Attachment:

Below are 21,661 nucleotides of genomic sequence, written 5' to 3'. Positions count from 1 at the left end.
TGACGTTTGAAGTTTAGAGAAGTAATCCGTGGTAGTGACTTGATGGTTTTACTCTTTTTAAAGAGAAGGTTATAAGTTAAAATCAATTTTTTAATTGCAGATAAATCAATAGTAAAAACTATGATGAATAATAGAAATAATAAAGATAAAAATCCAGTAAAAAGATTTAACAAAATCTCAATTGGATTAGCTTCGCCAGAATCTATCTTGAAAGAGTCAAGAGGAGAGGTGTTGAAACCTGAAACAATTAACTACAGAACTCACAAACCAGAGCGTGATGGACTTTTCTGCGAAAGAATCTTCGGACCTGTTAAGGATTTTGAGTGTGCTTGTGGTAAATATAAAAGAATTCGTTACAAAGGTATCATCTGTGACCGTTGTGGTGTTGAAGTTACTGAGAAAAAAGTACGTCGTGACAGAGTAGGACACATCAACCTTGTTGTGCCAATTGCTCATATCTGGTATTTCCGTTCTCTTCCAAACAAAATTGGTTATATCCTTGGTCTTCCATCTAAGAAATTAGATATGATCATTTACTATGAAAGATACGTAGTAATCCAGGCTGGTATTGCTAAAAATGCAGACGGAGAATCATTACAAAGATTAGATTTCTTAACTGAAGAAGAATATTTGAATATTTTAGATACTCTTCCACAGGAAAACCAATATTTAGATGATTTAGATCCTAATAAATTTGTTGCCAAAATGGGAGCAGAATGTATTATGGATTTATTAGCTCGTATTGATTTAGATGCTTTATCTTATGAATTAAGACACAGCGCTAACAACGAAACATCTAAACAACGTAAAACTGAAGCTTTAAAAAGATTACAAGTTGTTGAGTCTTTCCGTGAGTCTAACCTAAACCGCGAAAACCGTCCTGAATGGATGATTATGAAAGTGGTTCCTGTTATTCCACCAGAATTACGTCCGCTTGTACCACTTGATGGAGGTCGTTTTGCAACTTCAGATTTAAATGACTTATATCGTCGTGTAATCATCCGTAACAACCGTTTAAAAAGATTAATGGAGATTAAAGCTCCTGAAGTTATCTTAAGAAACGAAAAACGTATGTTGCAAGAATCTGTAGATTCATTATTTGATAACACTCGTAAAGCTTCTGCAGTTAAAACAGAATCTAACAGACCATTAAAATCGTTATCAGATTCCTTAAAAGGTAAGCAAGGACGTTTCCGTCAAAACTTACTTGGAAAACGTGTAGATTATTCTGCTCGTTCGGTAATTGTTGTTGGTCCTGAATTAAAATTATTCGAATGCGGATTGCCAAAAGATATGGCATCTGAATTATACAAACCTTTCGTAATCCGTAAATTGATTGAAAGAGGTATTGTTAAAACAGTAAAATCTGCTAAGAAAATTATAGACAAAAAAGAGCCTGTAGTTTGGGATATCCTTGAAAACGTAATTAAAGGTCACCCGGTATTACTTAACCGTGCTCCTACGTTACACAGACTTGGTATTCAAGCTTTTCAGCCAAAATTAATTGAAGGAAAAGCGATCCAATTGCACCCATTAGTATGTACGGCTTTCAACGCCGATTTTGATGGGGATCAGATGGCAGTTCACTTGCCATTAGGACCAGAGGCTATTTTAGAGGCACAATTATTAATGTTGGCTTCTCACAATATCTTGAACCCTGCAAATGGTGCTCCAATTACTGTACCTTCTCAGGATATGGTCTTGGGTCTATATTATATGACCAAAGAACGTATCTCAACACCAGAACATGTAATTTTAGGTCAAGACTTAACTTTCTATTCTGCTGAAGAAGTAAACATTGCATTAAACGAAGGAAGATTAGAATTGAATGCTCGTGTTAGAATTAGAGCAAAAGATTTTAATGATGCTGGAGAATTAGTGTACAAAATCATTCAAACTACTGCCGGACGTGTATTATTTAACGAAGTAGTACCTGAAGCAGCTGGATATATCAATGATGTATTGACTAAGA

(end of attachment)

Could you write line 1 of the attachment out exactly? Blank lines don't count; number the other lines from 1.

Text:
Below are 21,661 nucleotides of genomic sequence, written 5' to 3'. Positions count from 1 at the left end.